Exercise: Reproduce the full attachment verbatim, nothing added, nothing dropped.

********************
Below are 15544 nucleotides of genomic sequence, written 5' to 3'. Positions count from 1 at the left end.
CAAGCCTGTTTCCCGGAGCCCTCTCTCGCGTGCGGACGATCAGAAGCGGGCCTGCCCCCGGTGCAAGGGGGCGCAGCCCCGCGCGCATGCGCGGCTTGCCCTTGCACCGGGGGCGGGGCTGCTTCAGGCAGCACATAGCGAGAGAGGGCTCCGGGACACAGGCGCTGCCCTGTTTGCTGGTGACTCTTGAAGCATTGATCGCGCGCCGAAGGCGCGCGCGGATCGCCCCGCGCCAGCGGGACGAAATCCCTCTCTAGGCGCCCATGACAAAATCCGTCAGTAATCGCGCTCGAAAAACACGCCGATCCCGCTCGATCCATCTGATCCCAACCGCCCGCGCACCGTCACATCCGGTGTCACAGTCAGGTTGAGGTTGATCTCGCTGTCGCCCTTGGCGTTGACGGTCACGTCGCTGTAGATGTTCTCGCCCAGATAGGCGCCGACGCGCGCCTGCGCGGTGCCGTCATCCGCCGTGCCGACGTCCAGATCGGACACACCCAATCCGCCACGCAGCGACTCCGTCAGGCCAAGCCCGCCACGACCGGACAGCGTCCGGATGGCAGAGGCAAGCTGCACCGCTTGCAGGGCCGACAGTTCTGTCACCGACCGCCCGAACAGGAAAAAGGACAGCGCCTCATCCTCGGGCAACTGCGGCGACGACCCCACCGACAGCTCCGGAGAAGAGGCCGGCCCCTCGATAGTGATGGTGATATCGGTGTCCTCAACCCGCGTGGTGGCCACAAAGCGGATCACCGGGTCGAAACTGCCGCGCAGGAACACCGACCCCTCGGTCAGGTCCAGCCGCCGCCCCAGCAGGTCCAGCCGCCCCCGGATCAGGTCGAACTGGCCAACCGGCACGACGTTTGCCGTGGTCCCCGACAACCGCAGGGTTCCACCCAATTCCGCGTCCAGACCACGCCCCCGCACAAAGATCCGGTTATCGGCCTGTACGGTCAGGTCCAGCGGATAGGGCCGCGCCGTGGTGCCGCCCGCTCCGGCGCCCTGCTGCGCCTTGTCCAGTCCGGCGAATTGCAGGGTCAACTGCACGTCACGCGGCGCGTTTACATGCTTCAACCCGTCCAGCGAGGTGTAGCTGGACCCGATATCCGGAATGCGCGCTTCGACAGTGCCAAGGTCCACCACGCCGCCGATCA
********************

Below are 15544 nucleotides of genomic sequence, written 5' to 3'. Positions count from 1 at the left end.
CAAGCCTGTTTCCCGGAGCCCTCTCTCGCGTGCGGACGATCAGAAGCGGGCCTGCCCCCGGTGCAAGGGGGCGCAGCCCCGCGCGCATGCGCGGCTTGCCCTTGCACCGGGGGCGGGGCTGCTTCAGGCAGCACATAGCGAGAGAGGGCTCCGGGACACAGGCGCTGCCCTGTTTGCTGGTGACTCTTGAAGCATTGATCGCGCGCCGAAGGCGCGCGCGGATCGCCCCGCGCCAGCGGGACGAAATCCCTCTCTAGGCGCCCATGACAAAATCCGTCAGTAATCGCGCTCGAAAAACACGCCGATCCCGCTCGATCCATCTGATCCCAACCGCCCGCGCACCGTCACATCCGGTGTCACAGTCAGGTTGAGGTTGATCTCGCTGTCGCCCTTGGCGTTGACGGTCACGTCGCTGTAGATGTTCTCGCCCAGATAGGCGCCGACGCGCGCCTGCGCGGTGCCGTCATCCGCCGTGCCGACGTCCAGATCGGACACACCCAATCCGCCACGCAGCGACTCCGTCAGGCCAAGCCCGCCACGACCGGACAGCGTCCGGATGGCAGAGGCAAGCTGCACCGCTTGCAGGGCCGACAGTTCTGTCACCGACCGCCCGAACAGGAAAAAGGACAGCGCCTCATCCTCGGGCAACTGCGGCGACGACCCCACCGACAGCTCCGGAGAAGAGGCCGGCCCCTCGATAGTGATGGTGATATCGGTGTCCTCAACCCGCGTGGTGGCCACAAAGCGGATCACCGGGTCGAAACTGCCGCGCAGGAACACCGACCCCTCGGTCAGGTCCAGCCGCCGCCCCAGCAGGTCCAGCCGCCCCCGGATCAGGTCGAACTGGCCAACCGGCACGACGTTTGCCGTGGTCCCCGACAACCGCAGGGTTCCACCCAATTCCGCGTCCAGACCACGCCCCCGCACAAAGATCCGGTTATCGGCCTGTACGGTCAGGTCCAGCGGATAGGGCCGCGCCGTGGTGCCGCCCGCTCCGGCGCCCTGCTGCGCCTTGTCCAGTCCGGCGAATTGCAGGGTCAACTGCACGTCACGCGGCGCGTTTACATGCTTCAACCCGTCCAGCGAGGTGTAGCTGGACCCGATATCCGGAATGCGCGCTTCGACAGTGCCAAGGTCCACCACGCCGCCGATCA